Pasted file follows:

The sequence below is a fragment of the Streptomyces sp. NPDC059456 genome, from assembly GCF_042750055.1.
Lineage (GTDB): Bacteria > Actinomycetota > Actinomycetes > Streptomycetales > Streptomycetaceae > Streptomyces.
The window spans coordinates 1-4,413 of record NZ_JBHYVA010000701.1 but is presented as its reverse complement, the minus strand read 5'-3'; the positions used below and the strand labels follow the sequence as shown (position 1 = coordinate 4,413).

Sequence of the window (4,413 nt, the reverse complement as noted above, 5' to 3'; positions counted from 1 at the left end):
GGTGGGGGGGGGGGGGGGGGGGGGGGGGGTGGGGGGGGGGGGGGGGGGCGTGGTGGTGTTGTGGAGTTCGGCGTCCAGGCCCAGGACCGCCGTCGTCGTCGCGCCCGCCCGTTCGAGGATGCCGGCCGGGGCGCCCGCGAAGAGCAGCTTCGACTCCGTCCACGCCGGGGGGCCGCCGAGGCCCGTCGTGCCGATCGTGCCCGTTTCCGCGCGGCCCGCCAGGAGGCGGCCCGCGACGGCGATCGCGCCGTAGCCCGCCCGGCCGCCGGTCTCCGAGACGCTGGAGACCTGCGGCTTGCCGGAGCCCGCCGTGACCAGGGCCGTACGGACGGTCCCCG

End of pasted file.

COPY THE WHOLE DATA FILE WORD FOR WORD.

The sequence below is a fragment of the Streptomyces sp. NPDC059456 genome, from assembly GCF_042750055.1.
Lineage (GTDB): Bacteria > Actinomycetota > Actinomycetes > Streptomycetales > Streptomycetaceae > Streptomyces.
The window spans coordinates 1-4,413 of record NZ_JBHYVA010000701.1 but is presented as its reverse complement, the minus strand read 5'-3'; the positions used below and the strand labels follow the sequence as shown (position 1 = coordinate 4,413).

Sequence of the window (4,413 nt, the reverse complement as noted above, 5' to 3'; positions counted from 1 at the left end):
GGTGGGGGGGGGGGGGGGGGGGGGGGGGGTGGGGGGGGGGGGGGGGGGCGTGGTGGTGTTGTGGAGTTCGGCGTCCAGGCCCAGGACCGCCGTCGTCGTCGCGCCCGCCCGTTCGAGGATGCCGGCCGGGGCGCCCGCGAAGAGCAGCTTCGACTCCGTCCACGCCGGGGGGCCGCCGAGGCCCGTCGTGCCGATCGTGCCCGTTTCCGCGCGGCCCGCCAGGAGGCGGCCCGCGACGGCGATCGCGCCGTAGCCCGCCCGGCCGCCGGTCTCCGAGACGCTGGAGACCTGCGGCTTGCCGGAGCCCGCCGTGACCAGGGCCGTACGGACGGTCCCCG